If you ordered a “Colossal Burger,” pizza skins, fried mozzarella, or a pasta dish laden with a cream sauce and Wisconsin cheese, wouldn’t you know the food will be high in calories and fat?
The Center for Science in the Public Interest (CSPI) doesn’t think that’s enough so they are pushing for federally mandated nutrition information on restaurant menus. ABC’s “World News with Charles Gibson” and the CBS “Evening News” ate it up on February 26.
After mentioning two dishes from Ruby Tuesday and their respective calories, CBS’s Sharyn Alfonsi regurgitated the CSPI press release: “You won’t find any of those big numbers listed on the menu.”
Both networks called CSPI a “consumer advocate group” instead of a litigious organization that constantly promotes more government regulation. CBS’s Alfonsi called CSPI both the “food police” and a “consumer advocate.”
It turns out the networks are quite fond of CSPI experts. A Nexis search located stories on ABC, NBC, or CBS news programs on February 20, 21, 22, and 23 that included the pro-regulatory group even before the two latest stories on extreme eating.
The “Evening News” did include Ruby Tuesday’s CEO Richard Johnson who undermined the CSPI claims. “Nutrition information has been on packaged foods has been on packaged foods in grocery stores for years and during those years the rate of obesity hasn’t gone down, it’s in fact gone up,” he said.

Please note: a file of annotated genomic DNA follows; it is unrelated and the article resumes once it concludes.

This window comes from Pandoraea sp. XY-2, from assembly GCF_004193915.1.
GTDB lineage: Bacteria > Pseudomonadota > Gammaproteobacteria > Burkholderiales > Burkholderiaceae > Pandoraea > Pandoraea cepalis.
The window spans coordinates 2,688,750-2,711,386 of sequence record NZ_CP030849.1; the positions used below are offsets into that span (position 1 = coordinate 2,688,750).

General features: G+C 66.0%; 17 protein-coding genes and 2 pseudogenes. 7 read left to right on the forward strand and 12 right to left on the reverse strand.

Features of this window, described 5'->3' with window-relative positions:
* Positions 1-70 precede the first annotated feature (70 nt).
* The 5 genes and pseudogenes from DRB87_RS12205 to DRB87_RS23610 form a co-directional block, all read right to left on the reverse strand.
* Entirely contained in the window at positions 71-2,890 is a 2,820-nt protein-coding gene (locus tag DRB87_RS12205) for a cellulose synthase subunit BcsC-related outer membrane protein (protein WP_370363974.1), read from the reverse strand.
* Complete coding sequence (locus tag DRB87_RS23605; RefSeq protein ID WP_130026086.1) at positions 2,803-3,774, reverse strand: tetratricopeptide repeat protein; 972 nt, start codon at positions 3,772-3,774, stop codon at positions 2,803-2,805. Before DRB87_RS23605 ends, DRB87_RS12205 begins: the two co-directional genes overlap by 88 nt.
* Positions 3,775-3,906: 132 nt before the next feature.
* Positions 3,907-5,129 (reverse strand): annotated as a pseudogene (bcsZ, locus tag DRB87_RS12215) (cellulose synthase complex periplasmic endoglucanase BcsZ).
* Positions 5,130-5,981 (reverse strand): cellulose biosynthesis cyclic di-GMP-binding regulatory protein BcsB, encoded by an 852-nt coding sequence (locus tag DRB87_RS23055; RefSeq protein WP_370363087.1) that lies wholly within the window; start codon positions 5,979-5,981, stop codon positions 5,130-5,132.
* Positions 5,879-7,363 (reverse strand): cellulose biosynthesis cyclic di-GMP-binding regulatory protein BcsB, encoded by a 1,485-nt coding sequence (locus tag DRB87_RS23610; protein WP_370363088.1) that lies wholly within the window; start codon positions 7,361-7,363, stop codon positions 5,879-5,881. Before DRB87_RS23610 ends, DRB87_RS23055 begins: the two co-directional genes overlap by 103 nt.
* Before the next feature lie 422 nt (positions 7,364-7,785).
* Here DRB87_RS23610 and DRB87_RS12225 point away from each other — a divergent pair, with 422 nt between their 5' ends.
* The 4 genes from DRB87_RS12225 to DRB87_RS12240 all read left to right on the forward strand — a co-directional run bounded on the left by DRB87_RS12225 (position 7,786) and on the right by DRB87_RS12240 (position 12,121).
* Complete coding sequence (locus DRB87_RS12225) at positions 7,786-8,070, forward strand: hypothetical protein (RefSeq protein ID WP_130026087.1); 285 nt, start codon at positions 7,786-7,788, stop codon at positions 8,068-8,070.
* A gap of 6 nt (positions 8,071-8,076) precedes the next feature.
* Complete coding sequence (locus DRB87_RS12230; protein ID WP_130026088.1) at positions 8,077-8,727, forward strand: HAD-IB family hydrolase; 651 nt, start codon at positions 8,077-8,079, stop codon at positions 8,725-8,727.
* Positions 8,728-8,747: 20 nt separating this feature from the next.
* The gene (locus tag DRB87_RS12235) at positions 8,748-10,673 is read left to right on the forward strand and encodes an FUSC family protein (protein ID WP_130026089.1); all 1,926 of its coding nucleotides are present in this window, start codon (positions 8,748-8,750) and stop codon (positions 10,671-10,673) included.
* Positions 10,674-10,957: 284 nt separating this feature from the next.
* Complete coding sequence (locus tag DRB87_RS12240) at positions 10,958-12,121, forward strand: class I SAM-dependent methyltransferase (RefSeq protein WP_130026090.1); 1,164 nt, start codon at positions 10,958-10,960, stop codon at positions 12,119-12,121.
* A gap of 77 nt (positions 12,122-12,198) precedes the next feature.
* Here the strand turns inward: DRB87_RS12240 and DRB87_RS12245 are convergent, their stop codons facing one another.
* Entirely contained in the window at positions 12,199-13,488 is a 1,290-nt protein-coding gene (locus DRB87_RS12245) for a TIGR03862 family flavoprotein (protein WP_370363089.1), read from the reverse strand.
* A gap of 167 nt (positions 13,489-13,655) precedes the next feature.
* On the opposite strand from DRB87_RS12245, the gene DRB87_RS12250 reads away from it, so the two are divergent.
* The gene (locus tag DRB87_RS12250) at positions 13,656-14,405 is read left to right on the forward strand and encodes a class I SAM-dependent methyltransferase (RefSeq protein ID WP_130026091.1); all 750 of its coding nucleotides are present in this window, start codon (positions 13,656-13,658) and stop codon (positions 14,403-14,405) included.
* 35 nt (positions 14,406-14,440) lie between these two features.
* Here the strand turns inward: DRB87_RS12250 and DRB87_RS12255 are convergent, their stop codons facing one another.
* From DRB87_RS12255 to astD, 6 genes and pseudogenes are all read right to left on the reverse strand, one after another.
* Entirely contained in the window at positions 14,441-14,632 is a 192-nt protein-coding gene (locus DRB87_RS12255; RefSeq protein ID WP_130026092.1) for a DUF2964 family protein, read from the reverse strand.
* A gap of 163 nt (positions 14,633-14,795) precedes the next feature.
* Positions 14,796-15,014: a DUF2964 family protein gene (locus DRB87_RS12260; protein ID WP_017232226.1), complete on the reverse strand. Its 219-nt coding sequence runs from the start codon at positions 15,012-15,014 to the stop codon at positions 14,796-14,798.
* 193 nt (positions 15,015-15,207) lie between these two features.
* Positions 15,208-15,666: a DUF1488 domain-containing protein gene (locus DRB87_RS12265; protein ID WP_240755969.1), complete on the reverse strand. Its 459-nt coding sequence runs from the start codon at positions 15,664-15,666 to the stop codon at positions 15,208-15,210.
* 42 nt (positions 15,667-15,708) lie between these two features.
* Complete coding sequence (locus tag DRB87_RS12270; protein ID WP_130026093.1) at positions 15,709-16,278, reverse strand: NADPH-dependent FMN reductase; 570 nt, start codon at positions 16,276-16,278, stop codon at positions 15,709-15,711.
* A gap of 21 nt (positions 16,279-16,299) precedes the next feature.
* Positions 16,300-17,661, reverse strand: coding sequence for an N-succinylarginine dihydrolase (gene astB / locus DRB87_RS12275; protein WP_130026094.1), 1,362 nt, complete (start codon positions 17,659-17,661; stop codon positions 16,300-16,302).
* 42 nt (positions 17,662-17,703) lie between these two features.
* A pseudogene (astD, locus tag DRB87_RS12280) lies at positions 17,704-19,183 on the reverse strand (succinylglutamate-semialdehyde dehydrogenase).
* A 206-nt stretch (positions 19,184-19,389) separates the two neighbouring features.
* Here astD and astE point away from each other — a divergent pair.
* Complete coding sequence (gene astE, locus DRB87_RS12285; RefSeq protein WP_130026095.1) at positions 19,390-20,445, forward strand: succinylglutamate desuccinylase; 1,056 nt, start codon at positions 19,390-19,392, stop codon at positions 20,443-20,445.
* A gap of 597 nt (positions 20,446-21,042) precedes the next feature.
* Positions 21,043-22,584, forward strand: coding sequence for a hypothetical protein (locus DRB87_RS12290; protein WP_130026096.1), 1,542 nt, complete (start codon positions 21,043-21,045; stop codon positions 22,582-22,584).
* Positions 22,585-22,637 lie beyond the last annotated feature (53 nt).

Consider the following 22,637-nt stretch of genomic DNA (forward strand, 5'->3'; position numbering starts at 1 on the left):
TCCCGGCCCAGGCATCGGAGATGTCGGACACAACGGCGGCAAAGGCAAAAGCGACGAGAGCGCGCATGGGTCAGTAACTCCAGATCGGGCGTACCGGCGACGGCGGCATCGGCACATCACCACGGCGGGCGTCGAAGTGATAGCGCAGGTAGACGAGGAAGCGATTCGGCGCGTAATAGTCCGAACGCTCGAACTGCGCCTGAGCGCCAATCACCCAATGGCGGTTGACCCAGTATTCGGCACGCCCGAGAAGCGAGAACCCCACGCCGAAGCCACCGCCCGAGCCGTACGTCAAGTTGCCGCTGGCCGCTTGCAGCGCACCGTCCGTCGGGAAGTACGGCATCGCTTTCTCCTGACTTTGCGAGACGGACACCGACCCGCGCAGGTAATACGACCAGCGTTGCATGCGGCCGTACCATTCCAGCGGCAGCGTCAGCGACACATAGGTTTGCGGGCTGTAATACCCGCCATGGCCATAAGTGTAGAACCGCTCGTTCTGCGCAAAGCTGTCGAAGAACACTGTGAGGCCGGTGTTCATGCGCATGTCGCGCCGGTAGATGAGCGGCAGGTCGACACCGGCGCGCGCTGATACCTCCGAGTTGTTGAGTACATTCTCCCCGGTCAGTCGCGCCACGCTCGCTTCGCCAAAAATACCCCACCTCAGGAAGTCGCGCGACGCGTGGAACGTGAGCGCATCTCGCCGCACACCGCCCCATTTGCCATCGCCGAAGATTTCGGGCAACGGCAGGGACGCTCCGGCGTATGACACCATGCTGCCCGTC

“World News” featured CSPI’s senior nutritionist Jayne Hurley and the CEO of UNO Chicago Grill.
Neither network included a statement from the National Restaurant Association which has opposed this expansive regulation. “Americans enjoy restaurant meals for a variety of reasons – for convenience, as a social activity, to celebrate special occasions, etc. – and they are free to choose what to eat, whether being mindful of calorie and fat intake, or indulging themselves with their favorite dishes. Our research shows that 95 percent of survey respondents feel they are qualified to make their own dietary choices, and more than two out of three (68 percent) say they are tired of the ‘food police’ telling them what to eat.”
The ABC and CBS story aired the same day as CNN’s “American Morning” extreme eating segment devoted one minute 46 seconds to Hurley compared to 10 seconds with Johnson and a statement from UNO Chicago Grill.